Ibuprofen is an NSAID, which is a kind of drug that has been linked to an increased risk of heart attacks or strokes. In fact, a 2017 study conducted in the United Kingdom found that those who used ibuprofen daily for a week or longer were at a 20-50% elevated risk of a heart attack. Those at risk of heart disease should also be cautious when using ibuprofen, and those who take blood pressure medication should be even more so.
Anticoagulant and antiplatelet medication is designed to stop blood from clotting together. They’re usually prescribed to people at high risk of suffering a stroke, or to those who have suffered a pulmonary embolism. The problem is that using ibuprofen in combination with these drugs can lead to a significantly increased risk of bleeding complications. If you happen to take such medication, speak to your doctor about the possibility of using celecoxib, which is less likely to induce bleeding.
NSAID drugs irritate both stomach and intestinal linings, reducing blood flow to these areas, thus impairing their ability to fix themselves. If you have existing digestive issues, such as inflammatory bowel disease, then you might want to consider avoiding ibuprofen – it has no significant effect on such an ailment, or those similar to it.
Studies have shown that NSAIDs raise the risk of miscarriage in early pregnancy, as well as increasing the risk of heart defects in the third trimester. Furthermore, a study on fetal tissue suggested an association between women taking ibuprofen during their first trimester, and reduced fertility, to the point where it could even compromise a daughter’s future fertility. Taking ibuprofen during labor and delivery is also a bad idea because it could lead to prolonged bleeding.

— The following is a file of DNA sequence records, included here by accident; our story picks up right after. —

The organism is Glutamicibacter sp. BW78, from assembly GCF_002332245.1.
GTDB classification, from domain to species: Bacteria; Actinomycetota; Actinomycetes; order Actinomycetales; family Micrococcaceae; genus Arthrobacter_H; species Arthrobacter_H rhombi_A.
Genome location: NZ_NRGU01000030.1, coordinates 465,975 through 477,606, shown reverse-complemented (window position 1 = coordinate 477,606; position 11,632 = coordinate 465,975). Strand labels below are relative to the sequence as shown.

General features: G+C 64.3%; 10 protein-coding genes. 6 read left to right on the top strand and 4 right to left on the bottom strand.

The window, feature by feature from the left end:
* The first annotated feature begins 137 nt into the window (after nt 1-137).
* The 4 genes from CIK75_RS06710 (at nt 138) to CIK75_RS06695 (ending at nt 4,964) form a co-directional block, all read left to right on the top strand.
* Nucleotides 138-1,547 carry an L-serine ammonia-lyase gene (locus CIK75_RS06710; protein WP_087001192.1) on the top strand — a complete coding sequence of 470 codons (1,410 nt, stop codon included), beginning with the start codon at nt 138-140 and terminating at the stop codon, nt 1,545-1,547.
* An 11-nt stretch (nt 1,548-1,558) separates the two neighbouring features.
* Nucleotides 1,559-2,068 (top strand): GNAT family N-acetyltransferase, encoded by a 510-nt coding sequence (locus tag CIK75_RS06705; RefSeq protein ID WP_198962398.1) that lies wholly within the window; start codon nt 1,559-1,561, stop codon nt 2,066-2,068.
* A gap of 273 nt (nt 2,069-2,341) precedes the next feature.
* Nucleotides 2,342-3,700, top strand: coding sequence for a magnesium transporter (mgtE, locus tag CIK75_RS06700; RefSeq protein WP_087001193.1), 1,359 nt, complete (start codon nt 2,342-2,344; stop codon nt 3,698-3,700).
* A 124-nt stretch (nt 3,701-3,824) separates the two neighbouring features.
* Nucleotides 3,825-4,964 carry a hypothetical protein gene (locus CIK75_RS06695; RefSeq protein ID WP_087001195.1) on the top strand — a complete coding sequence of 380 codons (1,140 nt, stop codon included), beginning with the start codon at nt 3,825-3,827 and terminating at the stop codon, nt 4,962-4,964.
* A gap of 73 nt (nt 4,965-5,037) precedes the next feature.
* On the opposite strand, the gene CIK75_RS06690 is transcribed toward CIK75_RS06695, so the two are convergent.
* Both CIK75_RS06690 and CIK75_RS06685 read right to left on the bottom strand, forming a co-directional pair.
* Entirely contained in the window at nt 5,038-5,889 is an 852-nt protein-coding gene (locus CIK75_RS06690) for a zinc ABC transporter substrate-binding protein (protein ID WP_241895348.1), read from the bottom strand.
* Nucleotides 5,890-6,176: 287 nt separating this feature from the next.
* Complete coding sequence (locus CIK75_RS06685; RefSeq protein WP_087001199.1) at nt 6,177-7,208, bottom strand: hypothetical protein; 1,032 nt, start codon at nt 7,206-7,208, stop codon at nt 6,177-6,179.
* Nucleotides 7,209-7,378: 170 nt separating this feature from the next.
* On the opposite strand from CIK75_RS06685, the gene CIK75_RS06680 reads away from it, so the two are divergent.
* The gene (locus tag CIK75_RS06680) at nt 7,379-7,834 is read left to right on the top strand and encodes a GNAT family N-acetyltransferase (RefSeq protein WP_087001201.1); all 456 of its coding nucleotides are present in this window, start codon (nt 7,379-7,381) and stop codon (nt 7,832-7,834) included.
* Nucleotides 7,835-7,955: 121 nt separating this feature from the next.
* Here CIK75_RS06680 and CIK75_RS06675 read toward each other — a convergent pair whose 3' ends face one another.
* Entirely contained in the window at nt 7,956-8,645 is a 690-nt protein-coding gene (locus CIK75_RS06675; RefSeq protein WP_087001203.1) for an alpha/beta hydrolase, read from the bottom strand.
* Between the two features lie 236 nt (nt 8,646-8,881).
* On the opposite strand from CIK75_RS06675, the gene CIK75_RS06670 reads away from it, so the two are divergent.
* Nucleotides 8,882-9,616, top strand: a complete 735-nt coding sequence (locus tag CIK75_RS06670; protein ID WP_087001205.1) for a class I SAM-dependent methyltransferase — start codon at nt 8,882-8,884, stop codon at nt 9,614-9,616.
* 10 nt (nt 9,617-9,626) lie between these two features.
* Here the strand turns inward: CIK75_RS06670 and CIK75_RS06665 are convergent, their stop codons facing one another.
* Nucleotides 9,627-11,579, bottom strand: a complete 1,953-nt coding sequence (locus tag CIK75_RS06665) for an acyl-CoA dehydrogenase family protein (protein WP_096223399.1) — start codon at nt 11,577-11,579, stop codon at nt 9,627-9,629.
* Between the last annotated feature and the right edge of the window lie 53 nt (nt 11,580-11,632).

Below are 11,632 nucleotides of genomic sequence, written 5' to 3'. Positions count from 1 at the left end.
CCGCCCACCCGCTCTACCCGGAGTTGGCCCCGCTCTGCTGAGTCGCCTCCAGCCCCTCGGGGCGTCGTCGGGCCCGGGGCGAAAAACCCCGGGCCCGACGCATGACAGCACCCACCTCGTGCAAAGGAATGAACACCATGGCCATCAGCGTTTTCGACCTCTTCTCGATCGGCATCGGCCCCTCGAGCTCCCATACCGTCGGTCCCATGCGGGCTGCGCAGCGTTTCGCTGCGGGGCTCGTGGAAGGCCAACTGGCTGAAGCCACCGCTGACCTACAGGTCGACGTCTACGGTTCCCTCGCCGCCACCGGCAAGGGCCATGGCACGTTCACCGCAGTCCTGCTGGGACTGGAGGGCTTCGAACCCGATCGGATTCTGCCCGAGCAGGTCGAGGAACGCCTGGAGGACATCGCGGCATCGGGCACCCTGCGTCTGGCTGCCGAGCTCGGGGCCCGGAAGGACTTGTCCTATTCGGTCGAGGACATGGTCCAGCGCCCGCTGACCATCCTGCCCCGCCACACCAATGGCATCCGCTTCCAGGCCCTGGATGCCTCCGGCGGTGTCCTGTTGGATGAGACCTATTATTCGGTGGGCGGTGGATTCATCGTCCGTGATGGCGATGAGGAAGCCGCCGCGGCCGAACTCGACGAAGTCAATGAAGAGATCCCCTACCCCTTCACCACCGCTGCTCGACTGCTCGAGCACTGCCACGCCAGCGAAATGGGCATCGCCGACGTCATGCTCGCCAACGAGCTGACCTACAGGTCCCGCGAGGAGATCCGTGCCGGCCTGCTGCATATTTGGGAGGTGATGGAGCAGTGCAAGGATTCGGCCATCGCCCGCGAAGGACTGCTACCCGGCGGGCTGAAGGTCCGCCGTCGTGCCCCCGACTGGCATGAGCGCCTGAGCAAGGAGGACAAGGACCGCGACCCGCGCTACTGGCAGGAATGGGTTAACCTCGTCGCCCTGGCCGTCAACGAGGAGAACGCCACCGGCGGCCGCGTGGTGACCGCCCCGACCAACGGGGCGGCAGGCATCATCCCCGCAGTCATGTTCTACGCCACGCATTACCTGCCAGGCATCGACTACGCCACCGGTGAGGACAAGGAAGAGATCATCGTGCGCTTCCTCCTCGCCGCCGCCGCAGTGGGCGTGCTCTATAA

Although there are some who believe that NSAIDs such as ibuprofen and similar drugs can actually be used to treat urinary tract infections, there are others who argue that they do nothing of the sort. This is because there’s conflicting evidence in the literature related to the study of ibuprofen and other NSAIDs. In fact, one study showed that women who took ibuprofen to help heal a UTI took three days longer on average to heal than those who didn’t.
Ibuprofen and other NSAIDs have long been prescribed for arthritic pain, but that doesn’t negate the fact that such drugs have a negative effect on the gastrointestinal and cardiovascular systems. Arthritis patients with a history of stomach or heart issues should think twice before taking ibuprofen because studies have shown that it significantly increases the risk of hypertension.